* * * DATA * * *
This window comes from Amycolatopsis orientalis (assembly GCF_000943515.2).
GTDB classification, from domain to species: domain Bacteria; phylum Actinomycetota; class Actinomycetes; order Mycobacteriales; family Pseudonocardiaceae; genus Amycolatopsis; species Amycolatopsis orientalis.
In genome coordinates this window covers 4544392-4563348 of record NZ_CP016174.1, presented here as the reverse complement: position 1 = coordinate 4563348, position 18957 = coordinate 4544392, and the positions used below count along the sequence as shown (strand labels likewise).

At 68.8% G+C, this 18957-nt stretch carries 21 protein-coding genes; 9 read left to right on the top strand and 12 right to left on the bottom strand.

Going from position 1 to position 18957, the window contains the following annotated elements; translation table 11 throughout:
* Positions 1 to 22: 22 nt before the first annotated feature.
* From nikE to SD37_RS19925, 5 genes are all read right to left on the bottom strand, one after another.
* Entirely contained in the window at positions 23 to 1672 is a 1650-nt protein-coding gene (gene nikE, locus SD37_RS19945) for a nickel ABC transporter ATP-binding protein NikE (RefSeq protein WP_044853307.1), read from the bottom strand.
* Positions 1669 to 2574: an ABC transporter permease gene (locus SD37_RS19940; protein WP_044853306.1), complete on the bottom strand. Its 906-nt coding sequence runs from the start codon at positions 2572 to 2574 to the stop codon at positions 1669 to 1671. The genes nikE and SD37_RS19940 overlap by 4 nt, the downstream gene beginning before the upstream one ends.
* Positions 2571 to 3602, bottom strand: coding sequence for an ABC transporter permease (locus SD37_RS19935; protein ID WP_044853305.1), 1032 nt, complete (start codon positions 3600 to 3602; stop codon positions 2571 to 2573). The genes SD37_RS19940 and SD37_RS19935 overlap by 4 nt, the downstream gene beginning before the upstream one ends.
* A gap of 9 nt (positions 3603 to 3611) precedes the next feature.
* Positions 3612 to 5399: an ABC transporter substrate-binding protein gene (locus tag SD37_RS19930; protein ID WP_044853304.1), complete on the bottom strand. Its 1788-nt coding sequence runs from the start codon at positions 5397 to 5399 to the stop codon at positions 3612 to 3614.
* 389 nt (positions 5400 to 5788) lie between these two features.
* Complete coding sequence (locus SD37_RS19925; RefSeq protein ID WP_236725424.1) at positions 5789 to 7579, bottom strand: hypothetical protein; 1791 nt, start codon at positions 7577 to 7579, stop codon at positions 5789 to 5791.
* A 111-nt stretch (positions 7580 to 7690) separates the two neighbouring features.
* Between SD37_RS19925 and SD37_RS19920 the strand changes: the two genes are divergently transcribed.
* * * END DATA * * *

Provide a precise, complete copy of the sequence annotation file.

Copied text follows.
This window comes from Amycolatopsis orientalis (assembly GCF_000943515.2).
GTDB classification, from domain to species: domain Bacteria; phylum Actinomycetota; class Actinomycetes; order Mycobacteriales; family Pseudonocardiaceae; genus Amycolatopsis; species Amycolatopsis orientalis.
In genome coordinates this window covers 4544392-4563348 of record NZ_CP016174.1, presented here as the reverse complement: position 1 = coordinate 4563348, position 18957 = coordinate 4544392, and the positions used below count along the sequence as shown (strand labels likewise).

At 68.8% G+C, this 18957-nt stretch carries 21 protein-coding genes; 9 read left to right on the top strand and 12 right to left on the bottom strand.

Going from position 1 to position 18957, the window contains the following annotated elements; translation table 11 throughout:
* Positions 1 to 22: 22 nt before the first annotated feature.
* From nikE to SD37_RS19925, 5 genes are all read right to left on the bottom strand, one after another.
* Entirely contained in the window at positions 23 to 1672 is a 1650-nt protein-coding gene (gene nikE, locus SD37_RS19945) for a nickel ABC transporter ATP-binding protein NikE (RefSeq protein WP_044853307.1), read from the bottom strand.
* Positions 1669 to 2574: an ABC transporter permease gene (locus SD37_RS19940; protein WP_044853306.1), complete on the bottom strand. Its 906-nt coding sequence runs from the start codon at positions 2572 to 2574 to the stop codon at positions 1669 to 1671. The genes nikE and SD37_RS19940 overlap by 4 nt, the downstream gene beginning before the upstream one ends.
* Positions 2571 to 3602, bottom strand: coding sequence for an ABC transporter permease (locus SD37_RS19935; protein ID WP_044853305.1), 1032 nt, complete (start codon positions 3600 to 3602; stop codon positions 2571 to 2573). The genes SD37_RS19940 and SD37_RS19935 overlap by 4 nt, the downstream gene beginning before the upstream one ends.
* A gap of 9 nt (positions 3603 to 3611) precedes the next feature.
* Positions 3612 to 5399: an ABC transporter substrate-binding protein gene (locus tag SD37_RS19930; protein ID WP_044853304.1), complete on the bottom strand. Its 1788-nt coding sequence runs from the start codon at positions 5397 to 5399 to the stop codon at positions 3612 to 3614.
* 389 nt (positions 5400 to 5788) lie between these two features.
* Complete coding sequence (locus SD37_RS19925; RefSeq protein ID WP_236725424.1) at positions 5789 to 7579, bottom strand: hypothetical protein; 1791 nt, start codon at positions 7577 to 7579, stop codon at positions 5789 to 5791.
* A 111-nt stretch (positions 7580 to 7690) separates the two neighbouring features.
* Between SD37_RS19925 and SD37_RS19920 the strand changes: the two genes are divergently transcribed.